Manasseh: The Son Who Broke His Mother's Heart (12 of 34) by Ivor Powell

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Manasseh: The Son Who Broke His Mother's Heart (12 of 34)
Series: Bible Oases: Spiritual Refreshment From Unlikely Places
Ivor Powell
II Kings 21:1-2

It has often been claimed that behind every successful man stands a dedicated woman. Paul was probably the greatest evangelist ever to serve the church, but he might not have known the Savior had not his devoted sister prayed him into the kingdom of Christ. When he was a student in the seminary of Gamaliel, Paul stayed with that woman who ultimately became a Christian. Her grief must have been enormous when her brother began persecuting the followers of the Savior. Later when the apostle wrote to the church in Rome, he mentioned her and said she "was in Christ before me" (Rom. 16:7).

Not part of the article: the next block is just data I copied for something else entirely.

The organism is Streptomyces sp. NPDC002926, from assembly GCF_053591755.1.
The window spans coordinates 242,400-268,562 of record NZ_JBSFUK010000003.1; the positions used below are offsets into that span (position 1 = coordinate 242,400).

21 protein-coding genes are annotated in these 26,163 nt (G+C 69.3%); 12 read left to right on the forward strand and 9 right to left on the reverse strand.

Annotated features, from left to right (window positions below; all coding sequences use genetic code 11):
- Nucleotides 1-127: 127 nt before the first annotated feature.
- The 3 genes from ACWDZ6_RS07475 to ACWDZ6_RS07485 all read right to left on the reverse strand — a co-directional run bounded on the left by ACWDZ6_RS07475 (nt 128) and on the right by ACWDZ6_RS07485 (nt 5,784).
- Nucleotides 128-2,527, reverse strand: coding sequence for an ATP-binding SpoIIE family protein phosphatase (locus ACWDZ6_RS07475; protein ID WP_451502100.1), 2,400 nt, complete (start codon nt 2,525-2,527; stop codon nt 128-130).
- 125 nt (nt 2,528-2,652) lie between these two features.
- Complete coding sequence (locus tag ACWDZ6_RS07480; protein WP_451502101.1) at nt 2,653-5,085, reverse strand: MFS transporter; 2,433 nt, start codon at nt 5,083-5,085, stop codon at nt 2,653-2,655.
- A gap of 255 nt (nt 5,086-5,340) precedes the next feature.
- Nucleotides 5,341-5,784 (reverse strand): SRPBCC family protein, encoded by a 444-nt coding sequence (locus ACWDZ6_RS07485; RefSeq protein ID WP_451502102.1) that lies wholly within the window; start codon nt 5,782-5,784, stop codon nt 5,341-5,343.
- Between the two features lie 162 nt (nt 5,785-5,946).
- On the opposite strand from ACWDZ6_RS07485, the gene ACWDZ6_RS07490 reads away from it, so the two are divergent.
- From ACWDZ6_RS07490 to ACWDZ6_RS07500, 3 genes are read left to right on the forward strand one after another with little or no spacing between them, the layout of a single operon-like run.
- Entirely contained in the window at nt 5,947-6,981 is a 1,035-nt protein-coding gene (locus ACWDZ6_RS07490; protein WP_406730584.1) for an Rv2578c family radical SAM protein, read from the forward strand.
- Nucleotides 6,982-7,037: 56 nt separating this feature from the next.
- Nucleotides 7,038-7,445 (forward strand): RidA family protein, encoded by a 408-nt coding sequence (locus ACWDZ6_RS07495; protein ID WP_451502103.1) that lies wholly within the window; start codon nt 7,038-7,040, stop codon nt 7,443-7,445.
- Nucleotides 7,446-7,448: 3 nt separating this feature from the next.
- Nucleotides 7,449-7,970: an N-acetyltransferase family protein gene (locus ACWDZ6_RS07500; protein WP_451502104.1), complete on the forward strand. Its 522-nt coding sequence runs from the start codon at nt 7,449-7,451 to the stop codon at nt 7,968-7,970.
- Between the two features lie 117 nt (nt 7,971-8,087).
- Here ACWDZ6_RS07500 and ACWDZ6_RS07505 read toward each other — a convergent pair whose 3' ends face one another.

Manasseh was the Old Testament equivalent of Saul of Tarsus. He was the son of Hezekiah and Hephzibah, the king and queen of Judah but, unlike them, was a terrible person who slaughtered God's people and filled Jerusalem with the blood of innocent people. Yet before he died, this abominable man repented of his sin and returned to the God of his parents. His mother's name was Hephzibah, which means "My delight is in her." When she was born her mother's eyes possibly shone with delight, and the baby was given an illustrious name. The parents sincerely believed that God had special pleasure in the child who eventually became the queen of Israel. It is significant that she became the wife of Hezekiah, the royal reformer who spread out a threatening letter before the Lord so that Jehovah could read for Himself what the insulting king of Babylon had said. There can be no doubt that Queen Hephzibah helped her husband in all the major decisions which were made; her influence was known throughout the nation. When her child was born, she had great hopes for the future, but unfortunately, her heart filled with pain when she saw him destroying everything of value within the kingdom. She could do little but pray, and it is possible the happy ...

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